Swelling and pain in large weight-bearing joints, especially in the knee.
Years after infection, if left untreated :
Late neurological syndrome
Post-Lyme disease syndrome
Persistent disease after antibiotic treatment
Some infected individuals show asymptomatic infection
Some only manifest nonspecific symptoms
Serologic data by IFA, ELISA and immmunoblotting techniques.
Detect presence of IgM or IgG antibodies in patient’s serum against Borrelia burgdorferi
Tests are insensitive the first several weeks of infection
Western blot is more accurate and is used 6-12 weeks after infection to confirm results
Biopsies of the skin lesions may yield the organism in 50% or more of cases
Doxycycline and amoxicillin are used for two to four weeks in early cases
Doxycycline is also effective against human granulocytic ehrlichiosis
Cefuroxime axetil or erythromycin can be used for patients who are allergic to penicillin or who cannot take tetracyclines.
More developed cases, may require treatment with intravenous ceftriaxone or penicillin for 4 weeks or more
Avoid tick habitats
Wear appropriate barrier clothing that follow personal protection procedures
Apply insect repellent containing DEET to skin
Apply permethrin to clothes
Perform regular body checks for ticks
Remove ticks promptly with tweezers and clean area with antiseptic
Education of the general public
Lyme disease vaccine: LYMErix
Recommended to 15-70 year olds living in endemic areas
Recommended to those who are at risk due to occupation
Only suggested to those who have a seasonal problem of infection greater than 1%
No longer commercially available since February 25, 2002
Habitat modification for ticks
-Clear trees and brush
Chemical control of tick populations
-Apply pesticides to residential properties
Habitat modification for deer and rodents
-Keep rodents and deer away from houses and gardens
-Deer feeding stations equipped with pesticide applicators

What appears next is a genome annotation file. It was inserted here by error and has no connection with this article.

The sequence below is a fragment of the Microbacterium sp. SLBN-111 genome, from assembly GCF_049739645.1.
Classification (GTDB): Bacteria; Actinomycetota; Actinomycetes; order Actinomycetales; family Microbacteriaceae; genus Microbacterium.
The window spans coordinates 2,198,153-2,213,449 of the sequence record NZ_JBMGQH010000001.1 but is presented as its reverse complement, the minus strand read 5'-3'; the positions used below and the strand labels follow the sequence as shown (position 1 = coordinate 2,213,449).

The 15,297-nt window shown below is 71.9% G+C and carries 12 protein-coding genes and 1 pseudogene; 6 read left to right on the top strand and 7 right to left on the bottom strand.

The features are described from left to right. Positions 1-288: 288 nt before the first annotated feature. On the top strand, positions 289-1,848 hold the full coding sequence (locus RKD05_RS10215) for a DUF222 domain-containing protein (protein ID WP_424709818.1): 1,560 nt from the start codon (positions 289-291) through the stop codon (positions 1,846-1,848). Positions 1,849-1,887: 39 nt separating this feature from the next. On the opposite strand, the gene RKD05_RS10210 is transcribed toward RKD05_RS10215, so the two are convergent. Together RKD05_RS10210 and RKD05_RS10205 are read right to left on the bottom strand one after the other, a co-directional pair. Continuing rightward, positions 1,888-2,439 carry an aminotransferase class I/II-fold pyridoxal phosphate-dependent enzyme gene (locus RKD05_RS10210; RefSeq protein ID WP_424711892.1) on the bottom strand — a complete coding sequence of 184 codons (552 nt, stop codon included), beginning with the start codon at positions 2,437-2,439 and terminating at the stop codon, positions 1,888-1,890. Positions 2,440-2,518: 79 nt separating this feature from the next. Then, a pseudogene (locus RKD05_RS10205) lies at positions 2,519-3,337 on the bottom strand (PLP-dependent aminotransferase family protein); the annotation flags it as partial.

-Baited devices to kill ticks on rodents
Bacon, R.M., B.J. Biggerstaff, M.E. Schriefer ME, R.D. Gilmore Jr, M.T. Philipp, A.C. Steere, G.P. Wormser, A.R. Marques, B.J. Johnson. “Serodiagnosis of Lyme Disease by Kinetic Enzyme-Linked Immunosorbent Assay Using Recombinant VlsE1 or Peptide Antigens of Borrelia burgdorferi Compared with 2-Tiered Testing Using Whole-Cell Lysates.” Journal of Infectious Diseases . 2003 Apr 15;187(8):1187-99.
Benenson, Abram. Ed. Control of Communicable Diseases Manual . Washington, DC: American Public Health Association, 1995.
Crippa, M., O. Rais and L. Gern. “Investigations on the mode and dynamics of transmission and infectivity of Borrelia burgdorferi sensu stricto and Borrelia afzelii in Ixodes ricinus ticks.” Vector Borne Zoonotic Diseases . 2002 Spring;2(1):3-9.
Durham, Jerry D. and Felissa R. Lashley. Emerging Infectious Diseases: Trends and Issues . New York: Springer Publishing Co., 2002.
Parveen, N., M. Caimano, J.D. Radolf, J.M. Leong. “Adaptation of the Lyme disease spirochaete to the mammalian host environment results in enhanced glycosaminoglycan and host cell binding.” Molecular. Microbiology. 2003 Mar;47(5):1433-44.
Perry, Jerome, James Staley, Stephen Lory. Microbial Life . Sunderland, MA: Sinauer Associates, Publishers, 2002.
CDC Lyme Disease Home Page. http://www.cdc.gov/ncidod/dvbid/lyme/
Zeus Scientific, Inc. “IFA Assays – Bacterial Diseases”. http:// www.zeusscientific.com/ifabact.html . 23 April 2003.